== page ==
- The Jobs-Housing Connection, or “Project”, alternative pairs a land development pattern in which 80 percent of household growth and 66 percent of the job growth are located in Priority Development Areas (PDAs) with the Preferred Transportation Investment Strategy. MTC and ABAG approved the land use and transportation element of this scenario in May 2012. The UrbanSim model will be used to adequately recreate the Jobs-Housing Connection land development pattern through land use policies.
- The Transit Priority Focus alternative will evaluate the potential for greater development in Transit Priority Project (TPP) areas and consequently less development intensity in PDAs than Alternative 2. Senate Bill 375 explicitly defines TPPs, which are types and locations of developments that the State would like to see occur. This scenario includes fees on development in regionally-inefficient locations that would be imposed by other regional agencies or local governments. In addition, this alternative will make adjustments to the transportation network by exchanging funds identified in the Preferred Transportation Investment Strategy for arterial signal coordination and transit capital rehabilitation projects in order to make investments in AC Transit and BART.
- The Enhanced Network of Communities alternative is titled and informed by input from the business community. This alternative will be based on the land use pattern previously identified in “Current Regional Plans/Projections 2011.” However, it seeks to eliminate the net daily importing of workers to the region. Thus, it has a higher number of residents and housing units than the other alternatives. Similar to the Jobs-Housing Connection alternative, it assumes significant land use policies need to be implemented by regional and local authorities, including substantial subsidies in PDAs and other areas (except no new development fees), as well as the Preferred Transportation Investment Strategy. In addition, this alternative would clarify that the OneBayArea Grant funding be conditioned on receiving jurisdiction identifying and eliminating or reducing local regulatory constraints to achieving the jobs and housing development as envisioned in PDAs.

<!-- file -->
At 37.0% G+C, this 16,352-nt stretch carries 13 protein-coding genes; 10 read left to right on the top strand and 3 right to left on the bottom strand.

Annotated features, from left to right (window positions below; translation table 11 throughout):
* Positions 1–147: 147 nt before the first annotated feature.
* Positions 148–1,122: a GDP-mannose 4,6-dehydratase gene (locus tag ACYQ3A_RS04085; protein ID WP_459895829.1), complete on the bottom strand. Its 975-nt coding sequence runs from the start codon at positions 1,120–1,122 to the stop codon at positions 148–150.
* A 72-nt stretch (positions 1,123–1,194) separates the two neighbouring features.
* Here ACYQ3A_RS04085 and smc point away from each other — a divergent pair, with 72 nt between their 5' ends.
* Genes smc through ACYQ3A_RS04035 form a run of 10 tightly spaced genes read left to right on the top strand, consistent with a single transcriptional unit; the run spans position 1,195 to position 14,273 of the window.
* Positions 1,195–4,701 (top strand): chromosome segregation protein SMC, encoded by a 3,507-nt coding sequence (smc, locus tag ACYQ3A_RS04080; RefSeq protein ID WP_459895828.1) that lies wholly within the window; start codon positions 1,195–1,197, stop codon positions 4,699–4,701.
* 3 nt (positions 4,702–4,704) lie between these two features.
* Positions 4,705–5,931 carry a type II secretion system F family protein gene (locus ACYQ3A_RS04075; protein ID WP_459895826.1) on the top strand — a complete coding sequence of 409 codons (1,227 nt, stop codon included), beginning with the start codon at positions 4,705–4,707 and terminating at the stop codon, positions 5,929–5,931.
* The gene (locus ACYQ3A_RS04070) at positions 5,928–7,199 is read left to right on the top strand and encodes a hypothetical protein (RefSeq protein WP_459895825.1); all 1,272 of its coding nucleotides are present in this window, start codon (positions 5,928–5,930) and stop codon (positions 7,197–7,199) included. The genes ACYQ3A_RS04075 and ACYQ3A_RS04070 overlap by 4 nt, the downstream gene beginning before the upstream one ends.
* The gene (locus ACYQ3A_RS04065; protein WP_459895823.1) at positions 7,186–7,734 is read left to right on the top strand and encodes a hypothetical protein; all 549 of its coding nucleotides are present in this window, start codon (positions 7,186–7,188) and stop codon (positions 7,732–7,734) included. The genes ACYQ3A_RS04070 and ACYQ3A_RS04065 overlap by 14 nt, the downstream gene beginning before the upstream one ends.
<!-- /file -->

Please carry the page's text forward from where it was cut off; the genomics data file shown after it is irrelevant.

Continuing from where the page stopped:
- The Environment, Equity, and Jobs alternative is titled and designed with input from Public Advocates, Urban Habitat, and TransForm; this alternative seeks to maximize affordable housing in opportunity areas outside of the PDA framework. It seeks growth in both urban and suburban areas. The suburban growth is supported by increased transit service to Communities of Concern, which is funded by transferring funds identified in the Preferred Transportation Investment Strategy for arterial signal priority and transit capital rehabilitation projects.
Under SB 375, The California Sustainable Communities and Climate Protection Act of 2008, parts of Plan Bay Area may be eligible for a streamlined version of the environmental review process. These include projects and programs that are consistent with the land use designation, density, intensity and policies of Plan Bay Area, as well as certain types of development projects as defined by SB 375.